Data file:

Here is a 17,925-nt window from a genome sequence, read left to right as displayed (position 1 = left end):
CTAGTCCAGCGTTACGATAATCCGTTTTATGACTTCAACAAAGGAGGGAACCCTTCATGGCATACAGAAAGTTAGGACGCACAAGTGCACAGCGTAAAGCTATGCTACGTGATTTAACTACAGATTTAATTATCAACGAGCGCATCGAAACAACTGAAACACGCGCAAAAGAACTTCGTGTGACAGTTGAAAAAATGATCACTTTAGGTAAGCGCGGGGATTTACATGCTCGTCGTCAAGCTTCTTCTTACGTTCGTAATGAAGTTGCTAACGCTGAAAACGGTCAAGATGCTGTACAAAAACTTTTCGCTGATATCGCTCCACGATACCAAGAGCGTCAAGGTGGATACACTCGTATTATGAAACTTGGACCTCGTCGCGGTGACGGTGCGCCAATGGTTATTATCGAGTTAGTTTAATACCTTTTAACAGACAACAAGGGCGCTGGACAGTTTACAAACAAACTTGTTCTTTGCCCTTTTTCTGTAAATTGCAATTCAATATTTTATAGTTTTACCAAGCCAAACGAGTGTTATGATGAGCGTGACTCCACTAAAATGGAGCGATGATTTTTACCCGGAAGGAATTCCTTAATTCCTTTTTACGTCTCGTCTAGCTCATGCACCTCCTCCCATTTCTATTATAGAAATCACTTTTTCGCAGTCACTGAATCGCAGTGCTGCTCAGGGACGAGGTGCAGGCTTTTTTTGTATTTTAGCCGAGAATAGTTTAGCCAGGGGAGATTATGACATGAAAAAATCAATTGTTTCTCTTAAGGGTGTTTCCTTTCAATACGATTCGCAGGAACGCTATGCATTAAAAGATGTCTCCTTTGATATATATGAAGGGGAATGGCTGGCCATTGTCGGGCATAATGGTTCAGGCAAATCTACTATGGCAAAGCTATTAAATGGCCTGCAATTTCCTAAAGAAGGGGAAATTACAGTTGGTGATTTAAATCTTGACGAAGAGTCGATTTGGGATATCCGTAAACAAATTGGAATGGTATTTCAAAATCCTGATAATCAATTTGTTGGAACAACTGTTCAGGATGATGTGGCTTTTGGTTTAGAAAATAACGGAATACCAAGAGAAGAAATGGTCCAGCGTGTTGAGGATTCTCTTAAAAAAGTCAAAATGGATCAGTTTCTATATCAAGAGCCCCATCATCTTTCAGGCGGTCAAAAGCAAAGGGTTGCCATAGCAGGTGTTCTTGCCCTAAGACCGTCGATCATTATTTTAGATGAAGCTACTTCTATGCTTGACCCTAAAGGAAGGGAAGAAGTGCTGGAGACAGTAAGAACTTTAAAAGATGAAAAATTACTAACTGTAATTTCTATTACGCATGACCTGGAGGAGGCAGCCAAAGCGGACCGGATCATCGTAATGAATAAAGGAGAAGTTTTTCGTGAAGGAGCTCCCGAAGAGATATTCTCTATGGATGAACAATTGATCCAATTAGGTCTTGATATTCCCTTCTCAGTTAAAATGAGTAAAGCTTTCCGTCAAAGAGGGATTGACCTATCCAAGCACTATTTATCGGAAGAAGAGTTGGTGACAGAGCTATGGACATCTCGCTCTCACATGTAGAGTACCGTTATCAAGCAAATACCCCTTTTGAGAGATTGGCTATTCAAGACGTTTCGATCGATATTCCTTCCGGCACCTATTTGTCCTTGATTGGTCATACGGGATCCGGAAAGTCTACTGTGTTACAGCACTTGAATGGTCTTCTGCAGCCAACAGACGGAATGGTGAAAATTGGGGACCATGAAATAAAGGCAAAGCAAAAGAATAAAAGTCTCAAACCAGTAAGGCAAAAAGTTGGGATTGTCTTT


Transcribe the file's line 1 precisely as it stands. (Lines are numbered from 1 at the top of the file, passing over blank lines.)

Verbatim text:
Here is a 17,925-nt window from a genome sequence, read left to right as displayed (position 1 = left end):